Top 50 Dallas Cowboys

Often, we talk about how difficult these lists are to put together, but nowhere was this more apparent than the Dallas Cowboys. 

Formed in 1960, the Cowboys got off to a slow start, but with strong coaching and elite scouting, Dallas would become one of the best teams in Pro Football, while along the way becoming one of the most internationally franchises regardless of the sport.

They would win Super Bowl VI and Super Bowl XII, but while they were a good team through most of the 1980s, they were unable to win the championship and would hit rock bottom.  The '90s were a different story, as they collected three Super Bowls (XXVII, XXVIII & XXX), but while they have been to the playoffs many times since Super Bowl XXX, the Cowboys have not been there since.

The Cowboys is one of those teams where we had to leave so many great players off that we wish we could have extended it to 100.  Eventually, we will do that, but if it looks like we missed one, the chances are that they just missed the cut.


Note: Football lists are based on an amalgamation of tenure, traditional statistics, advanced statistics, playoff statistics, and post-season accolades.

When you look at "America's Team," you have a team that not only had a lot of eyeballs on it but one that would generate a plethora of Hall of Famers.  Choosing the greatest Dallas Cowboy wasn't easy, but in the end, we decided on the player who was statistically speaking is the greatest Running Back of all-time.
There was serious consideration for Bob Lilly to be named number #1, but #2 is a damned good rank for a storied franchise like the Dallas Cowboys.
While a case could have been made for Roger Staubach to be at #1, #3 for this team still means you are a Hall of Fame caliber player.
Randy White was a superstar at the University of Maryland, where in 1974 he won the Lombardi Trophy and was the ACC Player of the Year.  The Cowboys took notice, and they would select him with the second overall pick.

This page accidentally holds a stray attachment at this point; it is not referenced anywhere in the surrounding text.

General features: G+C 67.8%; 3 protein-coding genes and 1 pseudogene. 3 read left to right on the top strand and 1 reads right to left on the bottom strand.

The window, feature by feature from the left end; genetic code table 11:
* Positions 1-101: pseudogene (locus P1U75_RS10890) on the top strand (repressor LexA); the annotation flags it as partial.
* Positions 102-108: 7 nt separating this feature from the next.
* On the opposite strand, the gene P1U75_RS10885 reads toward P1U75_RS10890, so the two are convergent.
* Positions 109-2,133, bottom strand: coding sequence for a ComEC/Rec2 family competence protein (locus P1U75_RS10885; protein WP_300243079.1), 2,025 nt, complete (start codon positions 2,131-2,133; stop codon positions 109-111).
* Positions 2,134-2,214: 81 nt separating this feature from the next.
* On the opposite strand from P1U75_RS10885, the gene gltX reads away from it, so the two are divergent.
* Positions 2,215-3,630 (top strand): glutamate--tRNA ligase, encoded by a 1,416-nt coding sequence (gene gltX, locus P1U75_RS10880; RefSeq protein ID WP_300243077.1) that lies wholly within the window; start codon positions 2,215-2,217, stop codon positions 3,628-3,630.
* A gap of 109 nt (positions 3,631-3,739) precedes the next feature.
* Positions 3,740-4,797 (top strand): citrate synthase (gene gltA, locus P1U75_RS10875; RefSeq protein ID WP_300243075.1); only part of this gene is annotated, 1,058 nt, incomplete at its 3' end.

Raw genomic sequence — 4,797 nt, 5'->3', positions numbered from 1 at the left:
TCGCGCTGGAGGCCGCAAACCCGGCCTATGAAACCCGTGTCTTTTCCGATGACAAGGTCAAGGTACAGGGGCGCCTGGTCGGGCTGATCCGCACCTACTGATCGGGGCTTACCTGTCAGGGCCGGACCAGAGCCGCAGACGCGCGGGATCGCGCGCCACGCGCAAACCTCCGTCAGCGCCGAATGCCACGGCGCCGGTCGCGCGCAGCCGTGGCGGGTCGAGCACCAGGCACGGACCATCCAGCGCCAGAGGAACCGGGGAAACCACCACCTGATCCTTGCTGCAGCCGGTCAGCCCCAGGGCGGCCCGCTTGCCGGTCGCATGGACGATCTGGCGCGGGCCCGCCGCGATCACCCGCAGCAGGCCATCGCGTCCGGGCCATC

Mel Renfro was a football and track star at the University of Oregon, Mel Renfro was a college Running Back, but Tom Landry and the Dallas Cowboys had other ideas for his speed.
A Heisman Finalist at UCLA, Troy Aikman was the first overall pick in 1989, and the first of the Jimmy Johnson regime.
A stud Running Back at the University of Pittsburgh, Tony Dorsett had an immediate impact with the Dallas Cowboys, who drafted him second overall in the 1977 Draft.  That year, Dorsett won the Offensive Rookie of the Year with 1,007 Rushing Yards, and four post-season Touchdowns on route to a Super Bowl win.  Not a bad rookie year!
While some might think of Michael Irvin as the third “Triplet” with Quarterback, Troy Aikman, and Running Back, Emmitt Smith, it was Irvin, the Wide Receiver who was in Dallas first.
Sonoma State is no football factory, and it would take Larry Allen in 1994 to become the first player to be drafted from that institution.
Jason Witten is without question the greatest Tight End in the history of the Dallas Cowboys, and as of this writing, he is still a member of the team.
DeMarcus Ware was an instant defensive star for the Dallas Cowboys after being drafted 11th overall in 2005 out of Troy.